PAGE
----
No Tears And No Hearts Breaking, No Remorse: Judge Throws Out Continental's Suit Against Divorced Pilots
We wrote this summer about Continental Airlines' decision to sue some of its pilots who, the company thought, had undergone bogus divorces in order to get some pension benefits.
The pilots were still in love, the airline essentially argued, and therefore shouldn't be getting the early pensions that come with divorce (and what kind of anti-marriage stance is that, Continental?)
A federal judge here ruled against the airline today, saying that no one knows what is in another's heart. Or something like that.
Steven Mitby, one of the Houston lawyers representing some of the pilots, was pleased.
"The Court's decision is a complete victory for the pilots and their families," he said. "The judge rightly held that ERISA, the federal statute governing pensions, does not authorize corporate human resources departments to second-guess the validity of lawful family court divorce judgments."
We've got a call in to Continental for their reaction to the ruling; the airline did tell the AP "This ruling did not address the propriety of Continental's termination of the pilots' employment. Continental and the plan administrative committee still believe that the domestic relations orders were improper and to the detriment of plan beneficiaries as a whole."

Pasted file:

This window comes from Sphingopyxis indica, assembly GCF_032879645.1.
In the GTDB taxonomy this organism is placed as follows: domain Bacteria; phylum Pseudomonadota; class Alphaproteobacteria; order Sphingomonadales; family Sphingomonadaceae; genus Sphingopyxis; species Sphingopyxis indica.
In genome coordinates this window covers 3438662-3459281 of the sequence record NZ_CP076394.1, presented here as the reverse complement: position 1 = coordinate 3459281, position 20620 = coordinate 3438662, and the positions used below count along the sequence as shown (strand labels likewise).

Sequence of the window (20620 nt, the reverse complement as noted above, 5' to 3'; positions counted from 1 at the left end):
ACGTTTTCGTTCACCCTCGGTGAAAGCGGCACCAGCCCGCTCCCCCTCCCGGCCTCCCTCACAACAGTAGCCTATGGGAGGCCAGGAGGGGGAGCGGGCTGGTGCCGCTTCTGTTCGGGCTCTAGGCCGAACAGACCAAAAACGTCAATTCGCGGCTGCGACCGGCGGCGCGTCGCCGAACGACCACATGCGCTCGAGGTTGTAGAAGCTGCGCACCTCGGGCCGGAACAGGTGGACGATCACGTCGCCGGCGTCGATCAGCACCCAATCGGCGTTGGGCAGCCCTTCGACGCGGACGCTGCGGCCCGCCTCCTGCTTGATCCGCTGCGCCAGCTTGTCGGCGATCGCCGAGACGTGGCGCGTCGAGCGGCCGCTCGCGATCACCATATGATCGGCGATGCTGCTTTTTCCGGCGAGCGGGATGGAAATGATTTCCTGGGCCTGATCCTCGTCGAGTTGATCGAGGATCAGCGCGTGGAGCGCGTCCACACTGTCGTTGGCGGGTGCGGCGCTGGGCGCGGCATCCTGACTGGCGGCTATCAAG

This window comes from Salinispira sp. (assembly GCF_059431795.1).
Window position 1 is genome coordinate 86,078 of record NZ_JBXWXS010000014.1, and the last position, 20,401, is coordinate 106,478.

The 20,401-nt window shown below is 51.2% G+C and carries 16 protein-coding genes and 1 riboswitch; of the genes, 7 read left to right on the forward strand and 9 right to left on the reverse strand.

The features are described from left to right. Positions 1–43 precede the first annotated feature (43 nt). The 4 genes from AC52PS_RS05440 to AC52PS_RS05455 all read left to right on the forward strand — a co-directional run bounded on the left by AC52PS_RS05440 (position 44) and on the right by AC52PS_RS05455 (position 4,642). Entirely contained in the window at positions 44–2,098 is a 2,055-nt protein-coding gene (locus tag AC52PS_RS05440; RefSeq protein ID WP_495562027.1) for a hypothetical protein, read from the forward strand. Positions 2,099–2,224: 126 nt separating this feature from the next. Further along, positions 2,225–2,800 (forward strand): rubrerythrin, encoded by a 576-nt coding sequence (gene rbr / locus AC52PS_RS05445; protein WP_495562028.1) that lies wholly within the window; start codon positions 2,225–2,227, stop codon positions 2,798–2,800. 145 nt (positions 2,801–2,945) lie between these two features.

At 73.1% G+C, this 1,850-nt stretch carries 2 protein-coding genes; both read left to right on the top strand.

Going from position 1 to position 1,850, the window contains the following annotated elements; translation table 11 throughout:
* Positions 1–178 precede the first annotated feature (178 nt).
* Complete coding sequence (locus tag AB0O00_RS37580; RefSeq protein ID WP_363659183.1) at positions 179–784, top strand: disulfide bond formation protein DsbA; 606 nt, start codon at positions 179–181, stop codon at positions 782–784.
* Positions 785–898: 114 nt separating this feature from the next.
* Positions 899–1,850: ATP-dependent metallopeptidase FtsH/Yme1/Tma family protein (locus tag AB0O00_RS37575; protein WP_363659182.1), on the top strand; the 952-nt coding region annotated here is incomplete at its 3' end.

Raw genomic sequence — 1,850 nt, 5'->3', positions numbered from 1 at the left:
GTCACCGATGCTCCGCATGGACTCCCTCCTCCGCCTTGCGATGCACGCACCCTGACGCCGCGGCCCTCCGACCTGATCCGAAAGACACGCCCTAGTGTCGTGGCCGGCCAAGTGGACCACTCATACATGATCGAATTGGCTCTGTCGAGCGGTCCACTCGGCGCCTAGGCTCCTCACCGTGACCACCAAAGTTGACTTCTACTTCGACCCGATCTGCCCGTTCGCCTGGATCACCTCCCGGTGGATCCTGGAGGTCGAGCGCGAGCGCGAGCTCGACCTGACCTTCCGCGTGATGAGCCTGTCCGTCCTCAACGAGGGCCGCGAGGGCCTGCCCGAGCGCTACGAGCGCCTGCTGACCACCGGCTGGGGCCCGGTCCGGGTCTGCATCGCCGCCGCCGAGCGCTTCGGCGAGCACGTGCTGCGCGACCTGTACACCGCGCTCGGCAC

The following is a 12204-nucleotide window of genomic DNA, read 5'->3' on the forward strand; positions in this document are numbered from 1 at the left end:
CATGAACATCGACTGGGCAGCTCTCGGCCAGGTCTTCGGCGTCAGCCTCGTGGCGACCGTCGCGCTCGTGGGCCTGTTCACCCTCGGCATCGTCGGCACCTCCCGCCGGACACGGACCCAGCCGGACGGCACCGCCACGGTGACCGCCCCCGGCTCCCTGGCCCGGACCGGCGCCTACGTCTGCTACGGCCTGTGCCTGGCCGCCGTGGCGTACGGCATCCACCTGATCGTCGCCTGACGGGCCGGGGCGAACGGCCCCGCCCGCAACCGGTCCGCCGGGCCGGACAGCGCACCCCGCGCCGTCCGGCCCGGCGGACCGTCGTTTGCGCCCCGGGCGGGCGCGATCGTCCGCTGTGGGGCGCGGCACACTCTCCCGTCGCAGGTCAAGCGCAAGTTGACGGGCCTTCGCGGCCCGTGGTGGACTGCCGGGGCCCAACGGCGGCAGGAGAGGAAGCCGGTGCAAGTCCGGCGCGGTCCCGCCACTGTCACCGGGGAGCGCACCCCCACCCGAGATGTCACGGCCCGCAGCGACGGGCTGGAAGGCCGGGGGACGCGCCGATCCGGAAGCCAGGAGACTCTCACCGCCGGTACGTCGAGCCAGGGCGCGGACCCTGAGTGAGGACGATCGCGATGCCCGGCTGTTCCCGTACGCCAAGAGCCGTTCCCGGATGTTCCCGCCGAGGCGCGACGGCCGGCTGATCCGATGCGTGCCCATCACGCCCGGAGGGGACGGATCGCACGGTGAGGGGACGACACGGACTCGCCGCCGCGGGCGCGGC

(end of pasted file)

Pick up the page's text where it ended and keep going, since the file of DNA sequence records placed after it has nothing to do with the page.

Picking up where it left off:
And here's the full statement from the airline:
While we are disappointed by this ruling based on a technical reading of the ERISA statute, we are heartened the court recognized that the facts show--and the pilots do not seem to contest--the pilots and their former spouses did not behave in a manner consistent with the breakup of a marriage. This ruling did not address the propriety of Continental's termination of the pilots' employment. Continental and the plan administrative committee still believe that the domestic relations orders were improper and to the detriment of plan beneficiaries as a whole. Continental is evaluating its appeal options.
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